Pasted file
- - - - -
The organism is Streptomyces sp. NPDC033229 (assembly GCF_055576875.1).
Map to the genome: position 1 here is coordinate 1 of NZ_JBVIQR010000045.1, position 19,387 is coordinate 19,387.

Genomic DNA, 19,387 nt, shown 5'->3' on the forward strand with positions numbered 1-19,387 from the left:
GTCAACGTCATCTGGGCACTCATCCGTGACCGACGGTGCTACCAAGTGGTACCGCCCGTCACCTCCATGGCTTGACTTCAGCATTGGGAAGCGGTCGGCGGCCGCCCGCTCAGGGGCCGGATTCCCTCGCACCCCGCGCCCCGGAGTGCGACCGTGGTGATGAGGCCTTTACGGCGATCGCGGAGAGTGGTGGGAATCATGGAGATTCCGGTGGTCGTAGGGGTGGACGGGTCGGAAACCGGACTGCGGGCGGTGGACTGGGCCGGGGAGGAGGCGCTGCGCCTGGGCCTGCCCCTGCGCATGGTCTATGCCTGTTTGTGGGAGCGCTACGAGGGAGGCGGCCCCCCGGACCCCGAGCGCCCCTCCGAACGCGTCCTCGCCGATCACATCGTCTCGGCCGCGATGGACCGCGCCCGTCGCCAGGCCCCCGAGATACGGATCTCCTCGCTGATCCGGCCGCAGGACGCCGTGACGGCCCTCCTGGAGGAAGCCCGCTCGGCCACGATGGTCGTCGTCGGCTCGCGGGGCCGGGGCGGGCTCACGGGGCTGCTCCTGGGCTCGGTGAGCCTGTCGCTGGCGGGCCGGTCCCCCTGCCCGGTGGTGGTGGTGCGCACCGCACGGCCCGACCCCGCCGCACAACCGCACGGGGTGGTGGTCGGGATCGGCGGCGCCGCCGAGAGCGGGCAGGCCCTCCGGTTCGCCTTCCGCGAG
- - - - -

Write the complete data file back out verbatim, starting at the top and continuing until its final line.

The organism is Streptomyces sp. NPDC033229 (assembly GCF_055576875.1).
Map to the genome: position 1 here is coordinate 1 of NZ_JBVIQR010000045.1, position 19,387 is coordinate 19,387.

Genomic DNA, 19,387 nt, shown 5'->3' on the forward strand with positions numbered 1-19,387 from the left:
GTCAACGTCATCTGGGCACTCATCCGTGACCGACGGTGCTACCAAGTGGTACCGCCCGTCACCTCCATGGCTTGACTTCAGCATTGGGAAGCGGTCGGCGGCCGCCCGCTCAGGGGCCGGATTCCCTCGCACCCCGCGCCCCGGAGTGCGACCGTGGTGATGAGGCCTTTACGGCGATCGCGGAGAGTGGTGGGAATCATGGAGATTCCGGTGGTCGTAGGGGTGGACGGGTCGGAAACCGGACTGCGGGCGGTGGACTGGGCCGGGGAGGAGGCGCTGCGCCTGGGCCTGCCCCTGCGCATGGTCTATGCCTGTTTGTGGGAGCGCTACGAGGGAGGCGGCCCCCCGGACCCCGAGCGCCCCTCCGAACGCGTCCTCGCCGATCACATCGTCTCGGCCGCGATGGACCGCGCCCGTCGCCAGGCCCCCGAGATACGGATCTCCTCGCTGATCCGGCCGCAGGACGCCGTGACGGCCCTCCTGGAGGAAGCCCGCTCGGCCACGATGGTCGTCGTCGGCTCGCGGGGCCGGGGCGGGCTCACGGGGCTGCTCCTGGGCTCGGTGAGCCTGTCGCTGGCGGGCCGGTCCCCCTGCCCGGTGGTGGTGGTGCGCACCGCACGGCCCGACCCCGCCGCACAACCGCACGGGGTGGTGGTCGGGATCGGCGGCGCCGCCGAGAGCGGGCAGGCCCTCCGGTTCGCCTTCCGCGAG